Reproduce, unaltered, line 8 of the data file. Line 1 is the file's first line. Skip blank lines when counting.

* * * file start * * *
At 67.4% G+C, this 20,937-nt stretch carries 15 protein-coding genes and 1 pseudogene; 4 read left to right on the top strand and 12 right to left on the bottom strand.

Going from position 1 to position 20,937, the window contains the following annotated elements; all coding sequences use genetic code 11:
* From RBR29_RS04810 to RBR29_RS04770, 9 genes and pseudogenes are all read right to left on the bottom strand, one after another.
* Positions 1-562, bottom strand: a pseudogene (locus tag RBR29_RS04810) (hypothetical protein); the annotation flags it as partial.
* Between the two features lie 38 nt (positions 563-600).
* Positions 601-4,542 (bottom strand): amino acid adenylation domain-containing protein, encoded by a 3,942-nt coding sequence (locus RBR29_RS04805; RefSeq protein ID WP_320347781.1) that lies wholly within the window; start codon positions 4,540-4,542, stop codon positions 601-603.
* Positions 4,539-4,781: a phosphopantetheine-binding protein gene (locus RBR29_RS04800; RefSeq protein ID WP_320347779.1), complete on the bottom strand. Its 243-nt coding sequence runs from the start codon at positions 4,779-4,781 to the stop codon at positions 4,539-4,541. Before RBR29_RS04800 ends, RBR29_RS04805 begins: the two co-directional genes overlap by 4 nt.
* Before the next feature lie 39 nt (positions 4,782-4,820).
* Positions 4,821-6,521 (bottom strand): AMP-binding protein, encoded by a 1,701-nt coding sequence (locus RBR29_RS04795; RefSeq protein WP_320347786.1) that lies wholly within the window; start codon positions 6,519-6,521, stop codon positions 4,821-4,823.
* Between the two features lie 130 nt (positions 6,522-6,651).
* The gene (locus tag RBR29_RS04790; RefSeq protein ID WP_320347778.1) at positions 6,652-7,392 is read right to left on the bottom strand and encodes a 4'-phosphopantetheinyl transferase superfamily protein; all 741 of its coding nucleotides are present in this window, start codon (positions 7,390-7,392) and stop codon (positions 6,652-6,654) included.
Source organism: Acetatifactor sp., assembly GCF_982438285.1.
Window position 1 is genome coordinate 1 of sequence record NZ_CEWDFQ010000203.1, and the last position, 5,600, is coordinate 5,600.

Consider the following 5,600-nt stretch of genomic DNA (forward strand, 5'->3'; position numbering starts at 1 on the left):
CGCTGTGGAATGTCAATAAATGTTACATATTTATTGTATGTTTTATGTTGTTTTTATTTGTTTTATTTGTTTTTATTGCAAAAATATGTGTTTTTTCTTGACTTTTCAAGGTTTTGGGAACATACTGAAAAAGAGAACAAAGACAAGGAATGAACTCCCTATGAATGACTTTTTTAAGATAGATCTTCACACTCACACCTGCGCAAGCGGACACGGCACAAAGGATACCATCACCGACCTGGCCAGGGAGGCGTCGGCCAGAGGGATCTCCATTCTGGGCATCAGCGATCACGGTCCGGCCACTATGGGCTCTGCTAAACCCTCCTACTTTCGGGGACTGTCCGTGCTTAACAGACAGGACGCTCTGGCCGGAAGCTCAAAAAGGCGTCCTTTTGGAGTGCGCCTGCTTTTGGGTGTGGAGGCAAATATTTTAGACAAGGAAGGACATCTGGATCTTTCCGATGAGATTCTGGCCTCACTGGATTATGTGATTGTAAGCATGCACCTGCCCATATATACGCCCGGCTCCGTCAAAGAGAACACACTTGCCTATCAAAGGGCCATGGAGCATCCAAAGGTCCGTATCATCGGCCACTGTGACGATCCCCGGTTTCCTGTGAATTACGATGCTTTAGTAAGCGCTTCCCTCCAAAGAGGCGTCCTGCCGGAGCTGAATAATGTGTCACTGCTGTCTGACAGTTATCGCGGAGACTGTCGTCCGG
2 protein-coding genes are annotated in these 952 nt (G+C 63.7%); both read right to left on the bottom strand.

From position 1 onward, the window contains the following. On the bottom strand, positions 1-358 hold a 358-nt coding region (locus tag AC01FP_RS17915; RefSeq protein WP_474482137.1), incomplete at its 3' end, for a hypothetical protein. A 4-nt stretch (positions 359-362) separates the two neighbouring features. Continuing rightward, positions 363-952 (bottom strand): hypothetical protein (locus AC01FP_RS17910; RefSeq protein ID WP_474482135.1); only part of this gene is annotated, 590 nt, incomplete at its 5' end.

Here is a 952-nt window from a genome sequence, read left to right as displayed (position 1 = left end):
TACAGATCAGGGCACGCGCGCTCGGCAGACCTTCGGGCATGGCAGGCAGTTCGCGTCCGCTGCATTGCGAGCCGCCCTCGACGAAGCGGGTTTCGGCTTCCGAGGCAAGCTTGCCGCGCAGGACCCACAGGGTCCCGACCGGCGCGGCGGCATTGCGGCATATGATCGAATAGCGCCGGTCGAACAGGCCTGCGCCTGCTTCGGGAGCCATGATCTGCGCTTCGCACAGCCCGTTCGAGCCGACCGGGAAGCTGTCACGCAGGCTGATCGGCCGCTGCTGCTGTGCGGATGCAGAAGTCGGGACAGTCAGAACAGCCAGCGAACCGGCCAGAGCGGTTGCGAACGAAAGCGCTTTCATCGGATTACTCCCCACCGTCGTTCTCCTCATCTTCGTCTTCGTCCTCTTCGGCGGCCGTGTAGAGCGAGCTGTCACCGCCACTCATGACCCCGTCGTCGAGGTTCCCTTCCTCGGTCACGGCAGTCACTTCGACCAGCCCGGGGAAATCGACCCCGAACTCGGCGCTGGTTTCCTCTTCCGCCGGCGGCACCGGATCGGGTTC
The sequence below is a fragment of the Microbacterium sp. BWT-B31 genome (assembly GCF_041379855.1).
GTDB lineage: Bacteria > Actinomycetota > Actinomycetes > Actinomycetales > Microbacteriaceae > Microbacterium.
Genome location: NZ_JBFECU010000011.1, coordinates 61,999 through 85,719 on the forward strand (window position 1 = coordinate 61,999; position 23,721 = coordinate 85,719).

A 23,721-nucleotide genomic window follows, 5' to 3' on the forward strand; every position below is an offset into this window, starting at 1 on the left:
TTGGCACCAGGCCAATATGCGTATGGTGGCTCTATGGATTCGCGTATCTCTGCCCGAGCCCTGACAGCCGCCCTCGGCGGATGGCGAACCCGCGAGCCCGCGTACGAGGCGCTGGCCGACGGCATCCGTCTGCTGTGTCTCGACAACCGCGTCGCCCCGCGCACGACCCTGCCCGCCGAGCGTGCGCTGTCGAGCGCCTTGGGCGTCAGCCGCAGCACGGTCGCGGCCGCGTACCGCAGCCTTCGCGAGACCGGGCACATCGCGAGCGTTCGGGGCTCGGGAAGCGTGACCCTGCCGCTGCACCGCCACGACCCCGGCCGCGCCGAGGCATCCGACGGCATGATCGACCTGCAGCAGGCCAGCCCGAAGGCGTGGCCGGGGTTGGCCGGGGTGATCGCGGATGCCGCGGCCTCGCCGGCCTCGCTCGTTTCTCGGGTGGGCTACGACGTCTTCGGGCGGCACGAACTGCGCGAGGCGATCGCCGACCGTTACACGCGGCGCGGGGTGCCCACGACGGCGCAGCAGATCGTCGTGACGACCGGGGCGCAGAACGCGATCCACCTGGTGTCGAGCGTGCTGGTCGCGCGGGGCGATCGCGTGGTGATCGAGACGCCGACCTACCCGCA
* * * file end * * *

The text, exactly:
* Before the next feature lie 39 nt (positions 4,782-4,820).